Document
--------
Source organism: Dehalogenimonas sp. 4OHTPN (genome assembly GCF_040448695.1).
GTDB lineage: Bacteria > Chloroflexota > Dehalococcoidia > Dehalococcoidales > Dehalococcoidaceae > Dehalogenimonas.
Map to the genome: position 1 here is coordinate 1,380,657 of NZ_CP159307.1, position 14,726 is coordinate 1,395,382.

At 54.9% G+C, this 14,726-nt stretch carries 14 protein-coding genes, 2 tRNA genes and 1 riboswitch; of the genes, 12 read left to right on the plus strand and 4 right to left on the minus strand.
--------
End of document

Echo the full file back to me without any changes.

Source organism: Dehalogenimonas sp. 4OHTPN (genome assembly GCF_040448695.1).
GTDB lineage: Bacteria > Chloroflexota > Dehalococcoidia > Dehalococcoidales > Dehalococcoidaceae > Dehalogenimonas.
Map to the genome: position 1 here is coordinate 1,380,657 of NZ_CP159307.1, position 14,726 is coordinate 1,395,382.

At 54.9% G+C, this 14,726-nt stretch carries 14 protein-coding genes, 2 tRNA genes and 1 riboswitch; of the genes, 12 read left to right on the plus strand and 4 right to left on the minus strand.